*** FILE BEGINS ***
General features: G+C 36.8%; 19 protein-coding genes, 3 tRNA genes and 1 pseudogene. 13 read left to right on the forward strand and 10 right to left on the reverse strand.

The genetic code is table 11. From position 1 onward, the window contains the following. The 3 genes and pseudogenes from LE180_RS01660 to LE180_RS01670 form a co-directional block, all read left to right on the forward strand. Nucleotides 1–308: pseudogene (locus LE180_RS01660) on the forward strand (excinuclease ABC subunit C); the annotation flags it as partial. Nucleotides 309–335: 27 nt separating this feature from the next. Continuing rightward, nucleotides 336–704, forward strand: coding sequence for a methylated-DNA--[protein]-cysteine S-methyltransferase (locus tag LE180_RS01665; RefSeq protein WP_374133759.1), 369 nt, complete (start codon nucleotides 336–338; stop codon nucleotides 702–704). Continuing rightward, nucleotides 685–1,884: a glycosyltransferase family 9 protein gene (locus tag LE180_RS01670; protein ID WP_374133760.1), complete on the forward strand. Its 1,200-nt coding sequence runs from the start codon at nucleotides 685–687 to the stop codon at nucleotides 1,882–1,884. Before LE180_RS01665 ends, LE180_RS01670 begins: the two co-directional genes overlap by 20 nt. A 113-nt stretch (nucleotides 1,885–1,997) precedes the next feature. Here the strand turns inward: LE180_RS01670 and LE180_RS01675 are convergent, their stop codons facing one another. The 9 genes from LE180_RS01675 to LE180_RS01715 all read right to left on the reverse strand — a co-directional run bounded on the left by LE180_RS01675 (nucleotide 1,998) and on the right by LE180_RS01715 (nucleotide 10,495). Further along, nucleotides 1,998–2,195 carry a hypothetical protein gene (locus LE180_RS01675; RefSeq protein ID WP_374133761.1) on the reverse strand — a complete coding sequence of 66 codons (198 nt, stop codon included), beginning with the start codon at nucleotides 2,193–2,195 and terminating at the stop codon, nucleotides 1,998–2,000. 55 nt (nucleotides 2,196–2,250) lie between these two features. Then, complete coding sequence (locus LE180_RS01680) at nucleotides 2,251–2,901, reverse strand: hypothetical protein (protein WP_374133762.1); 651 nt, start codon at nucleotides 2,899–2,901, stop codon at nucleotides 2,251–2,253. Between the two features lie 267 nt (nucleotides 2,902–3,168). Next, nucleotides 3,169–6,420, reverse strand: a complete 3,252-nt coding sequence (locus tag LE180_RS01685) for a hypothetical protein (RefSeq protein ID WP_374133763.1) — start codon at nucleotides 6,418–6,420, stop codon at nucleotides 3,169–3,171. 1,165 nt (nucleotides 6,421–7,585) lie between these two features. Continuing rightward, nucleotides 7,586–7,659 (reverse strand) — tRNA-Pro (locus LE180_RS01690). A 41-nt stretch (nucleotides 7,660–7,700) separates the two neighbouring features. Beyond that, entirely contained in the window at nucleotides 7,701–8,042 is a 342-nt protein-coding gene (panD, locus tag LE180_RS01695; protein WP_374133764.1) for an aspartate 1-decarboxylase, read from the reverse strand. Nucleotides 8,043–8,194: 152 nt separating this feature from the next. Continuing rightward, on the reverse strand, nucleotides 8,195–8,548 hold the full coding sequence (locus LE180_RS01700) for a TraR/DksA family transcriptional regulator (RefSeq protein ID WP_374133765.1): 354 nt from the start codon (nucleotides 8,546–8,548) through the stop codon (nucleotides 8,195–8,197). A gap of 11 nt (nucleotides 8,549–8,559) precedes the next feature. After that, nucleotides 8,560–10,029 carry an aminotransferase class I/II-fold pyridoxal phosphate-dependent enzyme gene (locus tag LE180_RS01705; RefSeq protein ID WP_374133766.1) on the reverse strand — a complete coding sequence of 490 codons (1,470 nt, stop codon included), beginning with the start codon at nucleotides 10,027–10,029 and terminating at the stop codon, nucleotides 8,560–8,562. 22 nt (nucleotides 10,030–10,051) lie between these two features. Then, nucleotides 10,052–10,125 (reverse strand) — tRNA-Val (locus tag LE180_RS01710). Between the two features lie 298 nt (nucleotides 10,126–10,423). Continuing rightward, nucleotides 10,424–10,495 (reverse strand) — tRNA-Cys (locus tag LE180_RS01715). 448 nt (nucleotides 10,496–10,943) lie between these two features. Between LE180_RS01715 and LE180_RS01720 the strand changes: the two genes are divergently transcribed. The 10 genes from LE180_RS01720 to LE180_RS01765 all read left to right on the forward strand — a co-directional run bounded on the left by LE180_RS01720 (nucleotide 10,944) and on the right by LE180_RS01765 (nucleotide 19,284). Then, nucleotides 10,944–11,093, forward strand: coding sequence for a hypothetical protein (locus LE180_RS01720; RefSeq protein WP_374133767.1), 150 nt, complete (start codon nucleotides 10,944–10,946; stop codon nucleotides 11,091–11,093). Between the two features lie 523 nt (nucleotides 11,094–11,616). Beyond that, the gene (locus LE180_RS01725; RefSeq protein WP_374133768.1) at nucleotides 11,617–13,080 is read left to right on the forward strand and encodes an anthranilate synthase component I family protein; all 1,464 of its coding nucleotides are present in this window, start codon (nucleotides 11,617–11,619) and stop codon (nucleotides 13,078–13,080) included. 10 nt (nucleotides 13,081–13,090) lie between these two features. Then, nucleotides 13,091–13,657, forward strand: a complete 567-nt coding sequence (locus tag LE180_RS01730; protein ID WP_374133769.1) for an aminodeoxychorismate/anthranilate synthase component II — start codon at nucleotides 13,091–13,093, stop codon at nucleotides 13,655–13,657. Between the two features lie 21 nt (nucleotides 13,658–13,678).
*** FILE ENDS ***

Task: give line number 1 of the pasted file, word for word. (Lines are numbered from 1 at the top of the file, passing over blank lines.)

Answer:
General features: G+C 36.8%; 19 protein-coding genes, 3 tRNA genes and 1 pseudogene. 13 read left to right on the forward strand and 10 right to left on the reverse strand.